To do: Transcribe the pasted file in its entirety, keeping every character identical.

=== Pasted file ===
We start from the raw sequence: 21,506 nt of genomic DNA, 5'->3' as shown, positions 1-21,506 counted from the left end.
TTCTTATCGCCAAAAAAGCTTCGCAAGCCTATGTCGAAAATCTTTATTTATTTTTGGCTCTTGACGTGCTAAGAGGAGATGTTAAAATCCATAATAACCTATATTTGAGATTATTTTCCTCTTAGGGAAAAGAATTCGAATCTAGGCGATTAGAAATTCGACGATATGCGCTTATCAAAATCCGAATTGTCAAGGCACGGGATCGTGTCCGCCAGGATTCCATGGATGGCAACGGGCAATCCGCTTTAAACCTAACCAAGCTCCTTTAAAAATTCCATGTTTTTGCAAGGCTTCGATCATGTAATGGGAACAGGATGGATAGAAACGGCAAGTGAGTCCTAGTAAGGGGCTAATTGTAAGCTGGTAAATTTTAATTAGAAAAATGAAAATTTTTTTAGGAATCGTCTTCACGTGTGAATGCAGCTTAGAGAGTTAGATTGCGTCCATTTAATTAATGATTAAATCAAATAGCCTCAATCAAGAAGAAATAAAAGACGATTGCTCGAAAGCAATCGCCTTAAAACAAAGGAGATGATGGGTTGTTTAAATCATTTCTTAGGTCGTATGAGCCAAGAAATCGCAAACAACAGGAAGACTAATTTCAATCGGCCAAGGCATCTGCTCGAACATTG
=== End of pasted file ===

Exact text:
We start from the raw sequence: 21,506 nt of genomic DNA, 5'->3' as shown, positions 1-21,506 counted from the left end.
TTCTTATCGCCAAAAAAGCTTCGCAAGCCTATGTCGAAAATCTTTATTTATTTTTGGCTCTTGACGTGCTAAGAGGAGATGTTAAAATCCATAATAACCTATATTTGAGATTATTTTCCTCTTAGGGAAAAGAATTCGAATCTAGGCGATTAGAAATTCGACGATATGCGCTTATCAAAATCCGAATTGTCAAGGCACGGGATCGTGTCCGCCAGGATTCCATGGATGGCAACGGGCAATCCGCTTTAAACCTAACCAAGCTCCTTTAAAAATTCCATGTTTTTGCAAGGCTTCGATCATGTAATGGGAACAGGATGGATAGAAACGGCAAGTGAGTCCTAGTAAGGGGCTAATTGTAAGCTGGTAAATTTTAATTAGAAAAATGAAAATTTTTTTAGGAATCGTCTTCACGTGTGAATGCAGCTTAGAGAGTTAGATTGCGTCCATTTAATTAATGATTAAATCAAATAGCCTCAATCAAGAAGAAATAAAAGACGATTGCTCGAAAGCAATCGCCTTAAAACAAAGGAGATGATGGGTTGTTTAAATCATTTCTTAGGTCGTATGAGCCAAGAAATCGCAAACAACAGGAAGACTAATTTCAATCGGCCAAGGCATCTGCTCGAACATTG